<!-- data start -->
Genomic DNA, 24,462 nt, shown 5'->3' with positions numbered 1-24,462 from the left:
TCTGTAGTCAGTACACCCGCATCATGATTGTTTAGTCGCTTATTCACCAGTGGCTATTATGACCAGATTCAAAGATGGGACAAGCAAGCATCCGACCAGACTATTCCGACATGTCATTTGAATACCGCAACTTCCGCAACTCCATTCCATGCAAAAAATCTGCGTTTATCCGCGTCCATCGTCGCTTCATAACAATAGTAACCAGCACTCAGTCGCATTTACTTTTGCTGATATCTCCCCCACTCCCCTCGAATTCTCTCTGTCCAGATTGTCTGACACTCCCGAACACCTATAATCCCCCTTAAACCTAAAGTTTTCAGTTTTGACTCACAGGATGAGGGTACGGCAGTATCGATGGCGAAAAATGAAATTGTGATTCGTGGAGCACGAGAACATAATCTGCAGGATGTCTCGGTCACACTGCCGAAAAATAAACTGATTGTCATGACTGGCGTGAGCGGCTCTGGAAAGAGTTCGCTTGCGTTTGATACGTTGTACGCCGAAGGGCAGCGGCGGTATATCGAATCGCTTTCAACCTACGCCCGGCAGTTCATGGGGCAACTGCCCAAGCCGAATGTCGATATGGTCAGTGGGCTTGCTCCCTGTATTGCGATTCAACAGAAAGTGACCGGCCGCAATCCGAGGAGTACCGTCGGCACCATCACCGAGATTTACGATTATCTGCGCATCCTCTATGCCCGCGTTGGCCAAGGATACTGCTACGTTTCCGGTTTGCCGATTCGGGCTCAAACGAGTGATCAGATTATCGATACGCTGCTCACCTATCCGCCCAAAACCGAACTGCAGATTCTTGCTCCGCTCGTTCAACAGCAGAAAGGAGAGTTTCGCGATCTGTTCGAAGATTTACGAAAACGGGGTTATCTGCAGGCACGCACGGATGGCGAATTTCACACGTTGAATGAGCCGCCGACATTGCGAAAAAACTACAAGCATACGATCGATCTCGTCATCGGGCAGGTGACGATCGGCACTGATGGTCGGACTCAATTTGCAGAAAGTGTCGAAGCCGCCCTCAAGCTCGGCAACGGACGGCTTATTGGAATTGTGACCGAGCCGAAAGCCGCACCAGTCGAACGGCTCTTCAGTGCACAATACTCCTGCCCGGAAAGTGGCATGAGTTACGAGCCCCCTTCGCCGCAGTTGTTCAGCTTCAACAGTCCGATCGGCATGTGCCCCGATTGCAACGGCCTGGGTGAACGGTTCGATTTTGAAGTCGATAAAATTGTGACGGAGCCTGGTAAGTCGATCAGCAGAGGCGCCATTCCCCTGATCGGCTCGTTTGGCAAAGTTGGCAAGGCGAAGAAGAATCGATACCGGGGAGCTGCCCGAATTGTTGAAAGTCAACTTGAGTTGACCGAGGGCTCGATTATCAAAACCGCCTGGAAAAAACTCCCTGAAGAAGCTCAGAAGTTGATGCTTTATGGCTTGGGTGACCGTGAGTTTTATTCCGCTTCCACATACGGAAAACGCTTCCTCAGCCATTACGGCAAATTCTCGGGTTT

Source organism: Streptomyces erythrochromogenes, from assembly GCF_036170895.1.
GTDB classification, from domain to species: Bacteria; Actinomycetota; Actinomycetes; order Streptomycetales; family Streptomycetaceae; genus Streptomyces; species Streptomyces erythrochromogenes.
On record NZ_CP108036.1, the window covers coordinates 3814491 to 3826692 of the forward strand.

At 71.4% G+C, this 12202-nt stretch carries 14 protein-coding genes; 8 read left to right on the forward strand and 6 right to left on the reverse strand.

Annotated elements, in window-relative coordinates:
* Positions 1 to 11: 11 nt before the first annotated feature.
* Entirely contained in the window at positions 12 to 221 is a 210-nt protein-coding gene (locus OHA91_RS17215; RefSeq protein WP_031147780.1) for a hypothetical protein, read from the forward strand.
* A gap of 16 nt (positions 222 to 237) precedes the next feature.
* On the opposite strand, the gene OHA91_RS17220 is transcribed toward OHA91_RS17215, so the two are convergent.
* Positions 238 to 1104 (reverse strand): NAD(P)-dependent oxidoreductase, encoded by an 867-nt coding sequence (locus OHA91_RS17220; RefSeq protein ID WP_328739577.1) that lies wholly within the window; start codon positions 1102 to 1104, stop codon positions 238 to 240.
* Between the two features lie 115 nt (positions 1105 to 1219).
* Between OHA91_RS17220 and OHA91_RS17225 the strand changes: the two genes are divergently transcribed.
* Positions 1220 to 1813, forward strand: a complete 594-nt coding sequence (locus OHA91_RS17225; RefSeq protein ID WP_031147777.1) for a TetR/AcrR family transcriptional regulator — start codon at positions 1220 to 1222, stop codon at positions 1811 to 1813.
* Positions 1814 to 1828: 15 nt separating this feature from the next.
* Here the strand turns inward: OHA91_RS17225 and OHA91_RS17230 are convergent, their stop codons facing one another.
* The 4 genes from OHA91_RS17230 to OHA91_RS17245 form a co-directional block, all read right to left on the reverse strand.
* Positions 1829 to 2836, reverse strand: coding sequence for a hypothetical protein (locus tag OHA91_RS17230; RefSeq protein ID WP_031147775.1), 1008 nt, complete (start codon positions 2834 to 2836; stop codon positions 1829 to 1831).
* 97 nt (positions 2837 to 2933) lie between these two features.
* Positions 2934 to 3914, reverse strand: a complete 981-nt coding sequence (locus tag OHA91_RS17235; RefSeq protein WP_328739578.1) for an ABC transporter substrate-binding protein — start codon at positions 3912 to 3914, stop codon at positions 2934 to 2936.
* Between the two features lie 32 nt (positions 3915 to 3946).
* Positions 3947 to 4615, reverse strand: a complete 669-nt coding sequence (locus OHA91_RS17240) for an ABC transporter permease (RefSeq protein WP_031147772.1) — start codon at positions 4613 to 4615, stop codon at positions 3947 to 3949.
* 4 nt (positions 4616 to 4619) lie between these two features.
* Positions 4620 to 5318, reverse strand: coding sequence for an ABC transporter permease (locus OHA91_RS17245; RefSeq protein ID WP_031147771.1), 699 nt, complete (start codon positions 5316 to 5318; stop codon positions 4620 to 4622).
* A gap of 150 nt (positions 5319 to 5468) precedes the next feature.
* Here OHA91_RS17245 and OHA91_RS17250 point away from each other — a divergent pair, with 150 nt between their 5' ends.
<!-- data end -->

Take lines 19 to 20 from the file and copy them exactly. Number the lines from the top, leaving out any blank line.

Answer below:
* Positions 1829 to 2836, reverse strand: coding sequence for a hypothetical protein (locus tag OHA91_RS17230; RefSeq protein ID WP_031147775.1), 1008 nt, complete (start codon positions 2834 to 2836; stop codon positions 1829 to 1831).
* 97 nt (positions 2837 to 2933) lie between these two features.